A few years ago we gave a speech to the annual conference of the Association of Local Government Auditors about what keeps auditors awake at night. One reason, often cited: Departmental obstructionism.
We were reminded of this recently when we saw the controversy emerging in Richmond over the city’s unwillingness to cooperate with the auditor’s review of tax collections. At last count, the city was owed about $53 million by taxpayers.
In a nicely reported piece by Ned Oliver at The Richmond Times-Dispatch, interviews with council members showed broad support for the auditor’s examination of tax collections. But Oliver found that state rules laws limit the ability of a local auditor to access tax records unless this is requested by a city’s finance director. The Richmond finance director, and other top city officials have said that they don’t see a need for the audit.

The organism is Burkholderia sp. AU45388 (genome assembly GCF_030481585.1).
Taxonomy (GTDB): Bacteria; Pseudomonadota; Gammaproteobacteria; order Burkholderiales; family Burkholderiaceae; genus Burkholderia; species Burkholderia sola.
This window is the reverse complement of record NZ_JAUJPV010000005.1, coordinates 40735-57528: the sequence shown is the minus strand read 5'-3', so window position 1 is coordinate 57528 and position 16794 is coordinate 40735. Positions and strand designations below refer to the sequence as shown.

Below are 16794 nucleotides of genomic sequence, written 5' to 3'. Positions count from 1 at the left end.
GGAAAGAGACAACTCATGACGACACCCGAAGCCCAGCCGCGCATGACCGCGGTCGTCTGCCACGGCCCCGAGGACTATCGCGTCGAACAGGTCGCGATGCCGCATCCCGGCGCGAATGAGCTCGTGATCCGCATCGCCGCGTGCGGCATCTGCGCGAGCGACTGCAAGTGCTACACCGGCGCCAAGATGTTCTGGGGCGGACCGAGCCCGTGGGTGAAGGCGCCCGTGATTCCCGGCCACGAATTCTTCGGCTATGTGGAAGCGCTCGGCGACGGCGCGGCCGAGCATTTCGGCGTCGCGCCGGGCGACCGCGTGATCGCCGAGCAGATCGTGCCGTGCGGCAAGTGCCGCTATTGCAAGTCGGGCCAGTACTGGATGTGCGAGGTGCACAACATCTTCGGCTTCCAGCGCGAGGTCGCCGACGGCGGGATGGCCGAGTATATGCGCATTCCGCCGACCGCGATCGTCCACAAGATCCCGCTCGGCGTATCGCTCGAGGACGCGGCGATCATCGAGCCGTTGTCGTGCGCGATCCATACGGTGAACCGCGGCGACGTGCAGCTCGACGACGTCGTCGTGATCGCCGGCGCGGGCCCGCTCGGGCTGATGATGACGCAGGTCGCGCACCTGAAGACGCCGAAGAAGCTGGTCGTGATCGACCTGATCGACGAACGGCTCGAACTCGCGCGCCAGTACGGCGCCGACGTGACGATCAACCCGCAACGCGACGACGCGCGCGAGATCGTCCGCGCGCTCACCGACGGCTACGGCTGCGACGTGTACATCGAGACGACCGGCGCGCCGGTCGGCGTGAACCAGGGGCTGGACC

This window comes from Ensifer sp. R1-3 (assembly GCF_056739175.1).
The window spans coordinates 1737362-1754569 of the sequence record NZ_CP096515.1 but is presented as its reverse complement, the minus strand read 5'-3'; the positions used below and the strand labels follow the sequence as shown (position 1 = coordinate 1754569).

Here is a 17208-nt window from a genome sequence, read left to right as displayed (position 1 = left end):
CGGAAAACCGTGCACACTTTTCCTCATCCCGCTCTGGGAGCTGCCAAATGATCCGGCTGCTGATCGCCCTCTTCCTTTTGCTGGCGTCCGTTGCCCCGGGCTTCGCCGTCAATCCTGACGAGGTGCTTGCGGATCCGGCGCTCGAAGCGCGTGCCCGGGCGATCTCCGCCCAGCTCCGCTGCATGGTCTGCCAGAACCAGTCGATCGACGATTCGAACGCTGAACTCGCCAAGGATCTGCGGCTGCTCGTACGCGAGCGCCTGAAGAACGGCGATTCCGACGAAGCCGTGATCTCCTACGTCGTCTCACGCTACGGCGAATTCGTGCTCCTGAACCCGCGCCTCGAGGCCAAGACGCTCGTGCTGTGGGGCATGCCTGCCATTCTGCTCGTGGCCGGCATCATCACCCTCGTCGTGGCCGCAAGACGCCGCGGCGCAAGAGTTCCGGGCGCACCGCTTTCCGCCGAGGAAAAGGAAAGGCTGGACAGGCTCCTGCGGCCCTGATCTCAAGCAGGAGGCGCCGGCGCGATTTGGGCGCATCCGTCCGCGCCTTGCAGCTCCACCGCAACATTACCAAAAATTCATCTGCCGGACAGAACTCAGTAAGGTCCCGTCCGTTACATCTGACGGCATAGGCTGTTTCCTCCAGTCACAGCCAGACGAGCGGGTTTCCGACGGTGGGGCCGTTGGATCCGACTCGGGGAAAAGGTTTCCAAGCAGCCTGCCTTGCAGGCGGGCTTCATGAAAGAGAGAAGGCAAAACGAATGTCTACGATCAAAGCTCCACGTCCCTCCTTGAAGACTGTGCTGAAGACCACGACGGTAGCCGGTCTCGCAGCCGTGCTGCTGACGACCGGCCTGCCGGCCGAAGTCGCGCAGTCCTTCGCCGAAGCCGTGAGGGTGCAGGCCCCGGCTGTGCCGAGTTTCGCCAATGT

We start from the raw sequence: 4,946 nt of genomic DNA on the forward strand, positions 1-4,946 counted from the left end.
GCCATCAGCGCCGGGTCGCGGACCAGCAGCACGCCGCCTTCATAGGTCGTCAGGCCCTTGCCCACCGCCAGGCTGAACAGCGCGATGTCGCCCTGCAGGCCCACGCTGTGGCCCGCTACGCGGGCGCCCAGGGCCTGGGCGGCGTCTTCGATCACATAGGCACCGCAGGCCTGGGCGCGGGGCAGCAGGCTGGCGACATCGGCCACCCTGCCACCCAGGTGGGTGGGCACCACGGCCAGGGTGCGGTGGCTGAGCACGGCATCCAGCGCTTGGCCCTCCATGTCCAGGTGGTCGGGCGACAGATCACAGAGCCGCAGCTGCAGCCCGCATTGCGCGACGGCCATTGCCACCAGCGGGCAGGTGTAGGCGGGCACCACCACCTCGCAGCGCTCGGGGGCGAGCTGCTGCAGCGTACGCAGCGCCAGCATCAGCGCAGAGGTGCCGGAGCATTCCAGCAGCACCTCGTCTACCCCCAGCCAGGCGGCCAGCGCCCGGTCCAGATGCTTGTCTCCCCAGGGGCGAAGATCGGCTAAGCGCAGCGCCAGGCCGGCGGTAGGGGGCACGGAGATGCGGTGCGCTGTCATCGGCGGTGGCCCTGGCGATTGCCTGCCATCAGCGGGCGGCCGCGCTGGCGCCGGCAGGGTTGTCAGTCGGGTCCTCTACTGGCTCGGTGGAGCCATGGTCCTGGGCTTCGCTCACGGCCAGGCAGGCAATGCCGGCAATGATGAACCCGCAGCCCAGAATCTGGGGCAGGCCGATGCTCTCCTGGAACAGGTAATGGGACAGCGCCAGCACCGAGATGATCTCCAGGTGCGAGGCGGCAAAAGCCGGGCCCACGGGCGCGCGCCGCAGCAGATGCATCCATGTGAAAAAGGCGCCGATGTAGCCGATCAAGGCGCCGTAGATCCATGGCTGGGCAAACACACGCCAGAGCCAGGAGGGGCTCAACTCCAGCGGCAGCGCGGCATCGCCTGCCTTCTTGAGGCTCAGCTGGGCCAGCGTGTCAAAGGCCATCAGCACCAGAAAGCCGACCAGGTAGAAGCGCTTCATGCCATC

“I was embarrassed to see someone from the administration say they’re not willing to give information to our auditor. Whether it’s state law or not, we all talk about transparency. Transparency can’t be selectively entered into and out of, “ said council member Michael Jones.
We hear about issues like this cropping up all the time. On March 6, the New York Comptroller’s office issued a summary of an audit report for the Justice Center for the Protection of People with Special Needs. “We were unable to draw conclusions about several of the most important parts of our audit because the Center did not provide us with access to most of the relevant information needed to achieve our audit objective,” the summary said.
As it happens, we were on the phone last week with Drummond Kahn, the director of audit services in Portland Oregon. Do auditors often face departmental roadblocks we asked. “It happens all the time,” he said. Often, a department’s excuse is that it’s just not the right time for an audit. “Either there’s a new manager or the manager is about to leave or it’s budget season or they’re going into budget season or budget season has just finished. Or they’re putting in a new technology system or they need to replace their technology system.”
It’s no wonder auditors lose sleep.